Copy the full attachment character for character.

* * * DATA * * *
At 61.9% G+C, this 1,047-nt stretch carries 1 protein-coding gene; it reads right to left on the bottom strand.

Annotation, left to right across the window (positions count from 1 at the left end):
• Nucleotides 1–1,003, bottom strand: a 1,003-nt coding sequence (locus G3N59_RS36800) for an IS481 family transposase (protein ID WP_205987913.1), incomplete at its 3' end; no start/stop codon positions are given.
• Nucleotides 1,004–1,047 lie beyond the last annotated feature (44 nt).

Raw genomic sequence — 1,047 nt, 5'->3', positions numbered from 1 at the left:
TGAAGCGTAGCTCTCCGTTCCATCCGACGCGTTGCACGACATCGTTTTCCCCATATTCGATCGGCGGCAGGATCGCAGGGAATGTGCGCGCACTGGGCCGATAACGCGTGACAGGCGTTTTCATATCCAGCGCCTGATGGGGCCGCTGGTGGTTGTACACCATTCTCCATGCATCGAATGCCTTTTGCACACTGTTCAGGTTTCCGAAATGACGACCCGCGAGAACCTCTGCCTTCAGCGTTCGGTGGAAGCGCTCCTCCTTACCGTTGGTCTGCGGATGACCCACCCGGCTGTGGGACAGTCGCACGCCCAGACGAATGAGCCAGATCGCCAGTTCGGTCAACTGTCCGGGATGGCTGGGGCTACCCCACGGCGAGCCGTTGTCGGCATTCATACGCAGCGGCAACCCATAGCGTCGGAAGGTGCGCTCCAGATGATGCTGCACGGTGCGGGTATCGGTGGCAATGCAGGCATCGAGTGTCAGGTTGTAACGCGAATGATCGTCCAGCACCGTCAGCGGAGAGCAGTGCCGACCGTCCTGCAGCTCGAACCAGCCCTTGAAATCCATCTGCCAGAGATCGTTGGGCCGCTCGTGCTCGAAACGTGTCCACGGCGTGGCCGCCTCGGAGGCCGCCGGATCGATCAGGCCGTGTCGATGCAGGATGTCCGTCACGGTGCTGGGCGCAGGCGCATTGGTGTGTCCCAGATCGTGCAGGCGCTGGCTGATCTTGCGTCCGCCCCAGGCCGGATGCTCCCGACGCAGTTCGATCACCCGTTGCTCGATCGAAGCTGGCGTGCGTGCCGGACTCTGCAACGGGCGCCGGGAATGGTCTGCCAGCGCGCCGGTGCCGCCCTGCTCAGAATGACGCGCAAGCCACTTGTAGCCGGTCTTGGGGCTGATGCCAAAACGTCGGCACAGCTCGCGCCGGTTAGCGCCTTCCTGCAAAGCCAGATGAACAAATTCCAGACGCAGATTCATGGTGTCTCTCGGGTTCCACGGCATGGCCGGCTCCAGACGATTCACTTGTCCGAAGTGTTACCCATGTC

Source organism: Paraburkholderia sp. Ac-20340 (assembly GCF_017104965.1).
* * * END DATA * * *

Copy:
At 61.9% G+C, this 1,047-nt stretch carries 1 protein-coding gene; it reads right to left on the bottom strand.

Annotation, left to right across the window (positions count from 1 at the left end):
• Nucleotides 1–1,003, bottom strand: a 1,003-nt coding sequence (locus G3N59_RS36800) for an IS481 family transposase (protein ID WP_205987913.1), incomplete at its 3' end; no start/stop codon positions are given.
• Nucleotides 1,004–1,047 lie beyond the last annotated feature (44 nt).

Raw genomic sequence — 1,047 nt, 5'->3', positions numbered from 1 at the left:
TGAAGCGTAGCTCTCCGTTCCATCCGACGCGTTGCACGACATCGTTTTCCCCATATTCGATCGGCGGCAGGATCGCAGGGAATGTGCGCGCACTGGGCCGATAACGCGTGACAGGCGTTTTCATATCCAGCGCCTGATGGGGCCGCTGGTGGTTGTACACCATTCTCCATGCATCGAATGCCTTTTGCACACTGTTCAGGTTTCCGAAATGACGACCCGCGAGAACCTCTGCCTTCAGCGTTCGGTGGAAGCGCTCCTCCTTACCGTTGGTCTGCGGATGACCCACCCGGCTGTGGGACAGTCGCACGCCCAGACGAATGAGCCAGATCGCCAGTTCGGTCAACTGTCCGGGATGGCTGGGGCTACCCCACGGCGAGCCGTTGTCGGCATTCATACGCAGCGGCAACCCATAGCGTCGGAAGGTGCGCTCCAGATGATGCTGCACGGTGCGGGTATCGGTGGCAATGCAGGCATCGAGTGTCAGGTTGTAACGCGAATGATCGTCCAGCACCGTCAGCGGAGAGCAGTGCCGACCGTCCTGCAGCTCGAACCAGCCCTTGAAATCCATCTGCCAGAGATCGTTGGGCCGCTCGTGCTCGAAACGTGTCCACGGCGTGGCCGCCTCGGAGGCCGCCGGATCGATCAGGCCGTGTCGATGCAGGATGTCCGTCACGGTGCTGGGCGCAGGCGCATTGGTGTGTCCCAGATCGTGCAGGCGCTGGCTGATCTTGCGTCCGCCCCAGGCCGGATGCTCCCGACGCAGTTCGATCACCCGTTGCTCGATCGAAGCTGGCGTGCGTGCCGGACTCTGCAACGGGCGCCGGGAATGGTCTGCCAGCGCGCCGGTGCCGCCCTGCTCAGAATGACGCGCAAGCCACTTGTAGCCGGTCTTGGGGCTGATGCCAAAACGTCGGCACAGCTCGCGCCGGTTAGCGCCTTCCTGCAAAGCCAGATGAACAAATTCCAGACGCAGATTCATGGTGTCTCTCGGGTTCCACGGCATGGCCGGCTCCAGACGATTCACTTGTCCGAAGTGTTACCCATGTC

Source organism: Paraburkholderia sp. Ac-20340 (assembly GCF_017104965.1).